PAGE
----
The top part of North Uist felt remote, wild and beautiful. In the whole 31 mile day, we came across just 1 shop on North Uist – a Co-op which was closed because it was Sunday.
This place could have felt desolate, but I realised that I’d started to fall in love with the island and the raw beauty of the place was hitting something deep inside of me.
Turning off the road towards Berneray, we ate up the miles knowing that unless we stayed here for the night, we’d be coming back the same way in a couple of hours. When we stopped for a rest at historical site, a lady in a van decorated with a washing line of knickers rocked up – honestly, I kid you not, they were knickers. The story goes that she’d bought the van from someone else and planned to paint over them…we urged her to leave them be!
Along with her friend, they recognised us from way back in Barra and had stopped to offer us their fudge (tablet in Scotland) to give us an energy boost. It was a lovely thought and we cycled off with renewed energy in our legs.
Our feeling of achievement at reaching Berneray was fantastic. We took the obligatory pictures and looked for a cafe (Sunday closing), so went back to the ferry terminal for a cheese and oatcake snack. The ferry for Harris was waiting to load and it was so tempting to get on. Everything we needed was on our bikes and it would have been easy to just keep pedalling the Hebridean Way.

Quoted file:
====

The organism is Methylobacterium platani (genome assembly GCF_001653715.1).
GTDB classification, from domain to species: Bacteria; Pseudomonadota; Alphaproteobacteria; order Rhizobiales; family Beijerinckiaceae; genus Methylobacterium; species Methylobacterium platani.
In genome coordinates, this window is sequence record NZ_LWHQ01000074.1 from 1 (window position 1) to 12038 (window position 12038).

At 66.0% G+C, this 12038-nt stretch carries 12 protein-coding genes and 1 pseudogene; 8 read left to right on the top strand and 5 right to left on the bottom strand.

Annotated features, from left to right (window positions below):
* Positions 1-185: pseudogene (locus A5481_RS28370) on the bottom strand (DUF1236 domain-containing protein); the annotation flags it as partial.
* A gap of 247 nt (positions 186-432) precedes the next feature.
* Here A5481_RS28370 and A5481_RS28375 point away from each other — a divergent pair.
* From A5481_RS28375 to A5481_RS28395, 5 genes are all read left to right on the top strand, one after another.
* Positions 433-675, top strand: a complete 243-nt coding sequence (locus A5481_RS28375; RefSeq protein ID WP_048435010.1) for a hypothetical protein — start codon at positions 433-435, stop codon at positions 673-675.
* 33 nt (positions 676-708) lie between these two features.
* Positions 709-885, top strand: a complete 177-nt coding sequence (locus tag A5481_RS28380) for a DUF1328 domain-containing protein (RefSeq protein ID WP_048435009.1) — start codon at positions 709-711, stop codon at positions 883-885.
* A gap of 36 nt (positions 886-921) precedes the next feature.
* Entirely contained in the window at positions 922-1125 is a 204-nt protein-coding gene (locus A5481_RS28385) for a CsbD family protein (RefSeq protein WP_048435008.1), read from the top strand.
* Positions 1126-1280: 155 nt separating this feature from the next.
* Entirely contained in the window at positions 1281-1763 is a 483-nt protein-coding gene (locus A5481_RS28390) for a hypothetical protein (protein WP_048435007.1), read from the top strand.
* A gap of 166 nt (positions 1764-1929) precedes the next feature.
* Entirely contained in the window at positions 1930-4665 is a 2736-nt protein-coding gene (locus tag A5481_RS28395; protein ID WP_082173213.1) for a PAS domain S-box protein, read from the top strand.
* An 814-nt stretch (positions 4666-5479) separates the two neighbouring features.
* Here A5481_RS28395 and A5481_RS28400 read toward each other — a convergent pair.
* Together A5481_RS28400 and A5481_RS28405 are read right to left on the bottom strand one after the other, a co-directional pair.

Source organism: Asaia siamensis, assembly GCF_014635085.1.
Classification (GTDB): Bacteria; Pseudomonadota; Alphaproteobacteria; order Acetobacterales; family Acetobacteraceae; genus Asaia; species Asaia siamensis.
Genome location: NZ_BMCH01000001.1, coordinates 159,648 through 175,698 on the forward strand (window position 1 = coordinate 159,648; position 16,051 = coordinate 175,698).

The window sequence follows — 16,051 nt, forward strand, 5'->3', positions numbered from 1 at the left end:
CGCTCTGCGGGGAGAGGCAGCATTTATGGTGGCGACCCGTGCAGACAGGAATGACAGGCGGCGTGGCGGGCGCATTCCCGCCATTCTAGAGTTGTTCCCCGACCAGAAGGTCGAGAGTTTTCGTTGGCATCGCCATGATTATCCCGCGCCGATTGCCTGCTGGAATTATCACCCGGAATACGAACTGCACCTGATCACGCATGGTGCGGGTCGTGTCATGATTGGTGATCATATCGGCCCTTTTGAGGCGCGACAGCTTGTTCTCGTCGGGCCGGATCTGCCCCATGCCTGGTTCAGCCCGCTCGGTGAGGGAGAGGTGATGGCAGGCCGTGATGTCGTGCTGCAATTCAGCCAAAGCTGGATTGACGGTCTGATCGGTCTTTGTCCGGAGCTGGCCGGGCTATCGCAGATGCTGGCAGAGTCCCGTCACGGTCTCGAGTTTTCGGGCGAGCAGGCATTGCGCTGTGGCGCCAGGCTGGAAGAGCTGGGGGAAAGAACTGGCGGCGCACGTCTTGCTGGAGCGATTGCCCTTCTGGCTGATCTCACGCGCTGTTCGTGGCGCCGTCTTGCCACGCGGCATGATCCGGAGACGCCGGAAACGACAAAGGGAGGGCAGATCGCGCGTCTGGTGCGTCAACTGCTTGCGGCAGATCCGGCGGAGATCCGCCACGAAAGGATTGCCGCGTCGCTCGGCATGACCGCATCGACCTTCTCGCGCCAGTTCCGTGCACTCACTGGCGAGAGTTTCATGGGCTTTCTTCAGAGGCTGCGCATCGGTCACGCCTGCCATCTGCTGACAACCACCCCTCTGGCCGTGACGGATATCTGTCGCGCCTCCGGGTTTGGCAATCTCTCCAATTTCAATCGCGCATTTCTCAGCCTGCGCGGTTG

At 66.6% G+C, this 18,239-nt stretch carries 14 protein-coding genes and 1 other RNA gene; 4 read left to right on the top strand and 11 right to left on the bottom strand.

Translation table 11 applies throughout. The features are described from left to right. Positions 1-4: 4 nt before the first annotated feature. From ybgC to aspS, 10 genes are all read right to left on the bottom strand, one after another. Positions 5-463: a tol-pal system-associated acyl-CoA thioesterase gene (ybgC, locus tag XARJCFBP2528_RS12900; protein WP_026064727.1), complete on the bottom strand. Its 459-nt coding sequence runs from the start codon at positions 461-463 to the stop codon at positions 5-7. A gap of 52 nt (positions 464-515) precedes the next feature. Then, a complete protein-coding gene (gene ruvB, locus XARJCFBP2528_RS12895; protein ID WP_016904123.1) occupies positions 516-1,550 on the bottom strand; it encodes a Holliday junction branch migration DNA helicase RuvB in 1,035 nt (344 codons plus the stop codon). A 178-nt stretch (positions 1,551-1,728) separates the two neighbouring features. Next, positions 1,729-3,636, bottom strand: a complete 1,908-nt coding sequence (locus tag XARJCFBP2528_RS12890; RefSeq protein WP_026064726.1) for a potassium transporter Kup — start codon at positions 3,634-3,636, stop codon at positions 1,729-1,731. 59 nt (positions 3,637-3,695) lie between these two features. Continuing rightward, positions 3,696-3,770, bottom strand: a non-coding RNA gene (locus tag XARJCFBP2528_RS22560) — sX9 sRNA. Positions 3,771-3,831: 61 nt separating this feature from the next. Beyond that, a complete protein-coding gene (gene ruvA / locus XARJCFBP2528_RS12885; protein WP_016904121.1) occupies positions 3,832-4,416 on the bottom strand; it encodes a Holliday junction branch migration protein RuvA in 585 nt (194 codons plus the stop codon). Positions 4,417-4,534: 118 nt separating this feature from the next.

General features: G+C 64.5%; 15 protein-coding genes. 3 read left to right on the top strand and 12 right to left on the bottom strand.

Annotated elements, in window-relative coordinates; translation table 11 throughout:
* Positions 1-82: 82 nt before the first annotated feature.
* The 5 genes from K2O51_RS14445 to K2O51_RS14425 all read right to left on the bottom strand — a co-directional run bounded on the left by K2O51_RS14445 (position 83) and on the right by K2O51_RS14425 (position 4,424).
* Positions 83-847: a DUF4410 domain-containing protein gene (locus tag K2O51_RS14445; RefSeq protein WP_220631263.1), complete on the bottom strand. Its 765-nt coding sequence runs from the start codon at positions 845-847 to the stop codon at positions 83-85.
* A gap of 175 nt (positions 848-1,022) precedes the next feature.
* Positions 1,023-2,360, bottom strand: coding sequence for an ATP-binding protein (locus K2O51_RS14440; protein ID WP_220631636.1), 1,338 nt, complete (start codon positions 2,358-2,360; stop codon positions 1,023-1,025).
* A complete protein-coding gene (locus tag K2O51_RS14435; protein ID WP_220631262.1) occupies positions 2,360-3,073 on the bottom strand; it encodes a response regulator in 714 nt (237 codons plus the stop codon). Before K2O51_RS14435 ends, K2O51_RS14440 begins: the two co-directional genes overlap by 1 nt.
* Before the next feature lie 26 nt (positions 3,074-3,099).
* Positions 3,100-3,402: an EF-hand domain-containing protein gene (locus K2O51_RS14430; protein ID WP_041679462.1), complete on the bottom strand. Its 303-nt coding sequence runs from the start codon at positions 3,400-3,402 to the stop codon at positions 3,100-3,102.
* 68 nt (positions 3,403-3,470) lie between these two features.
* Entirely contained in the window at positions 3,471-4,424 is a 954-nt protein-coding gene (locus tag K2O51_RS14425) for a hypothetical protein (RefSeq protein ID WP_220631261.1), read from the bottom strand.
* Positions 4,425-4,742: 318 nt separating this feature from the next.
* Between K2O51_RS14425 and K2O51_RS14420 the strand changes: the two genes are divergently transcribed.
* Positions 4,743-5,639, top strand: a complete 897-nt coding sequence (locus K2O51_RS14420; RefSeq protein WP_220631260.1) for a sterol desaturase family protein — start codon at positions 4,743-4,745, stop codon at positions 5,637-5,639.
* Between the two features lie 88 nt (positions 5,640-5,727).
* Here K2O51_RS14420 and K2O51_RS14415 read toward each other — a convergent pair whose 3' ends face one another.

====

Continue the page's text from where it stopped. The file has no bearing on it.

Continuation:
It was a bittersweet moment turning away, but instinctively right.
Back on the main road into Lochmaddy (North Uist), the terrain became a bit nondescript. Just a hill up over some moorland, although to be fair I think our perception was really a symptom of needing some food and a bed for the night.
Arriving in town, we’d expected it to be a hub of activity. It had been described to us as “lively and full of artisan places” and we felt a little trepidation about being somewhere we imagined to be the Las Vegas of the Hebrides. Struggling to find the town centre, we wouldn’t have been surprised to see tumbleweed rolling down the street. We soon realised that Lochmaddy was actually a tiny little place to catch a ferry to Skye.
The few B&B’s we found were all full and tiredness started to kick in, making us both a little narky. We pounced on a lady wandering up the street to ask her about camping places and she pointed to an overgrown football pitch saying that we were fine to pitch up on that. I was a little concerned about visiting the toilet in such a public area surrounded by houses, but it was a gratefully received reserve option.
Continuing into town, we came across the Lochmaddy Hotel. Grumpily wandering in, we found an empty bar but a friendly welcome for two rather dishevelled, smelly and over tired cyclists. The staff were wonderful and told us that we could wild camp anywhere on the shoreline, plus the marina had facilities which we’d be able to use. Bonus!
Settling in, we enjoyed a superb meal (with desert) before the guilt of taking up a table all night in the now busy bar drove us to leave the warmth. I have no idea where on earth all those people had been hiding out when we rolled into town!
Just near the ferry terminal, we saw a flat area of grass on a headland and pitched the tent, feeling incredulous that this was not just tolerated but actively encouraged. Struggling to get our English minds around the Scottish wild camping laws (and how we were right next to houses, a car park and a ferry terminal), we burst out laughing as a huge CalMac ferry from Skye passed right by the front porch of the tent.
Thankfully, the ferries didn’t run through the night and with the spotless facilities of the marina on hand (seriously, England could learn a few things about facilities for adventurers) we settled in for the night.
Our plan for the next few days was to cycle back to Howmore Hostel before spending a couple of nights relaxing on South Uist.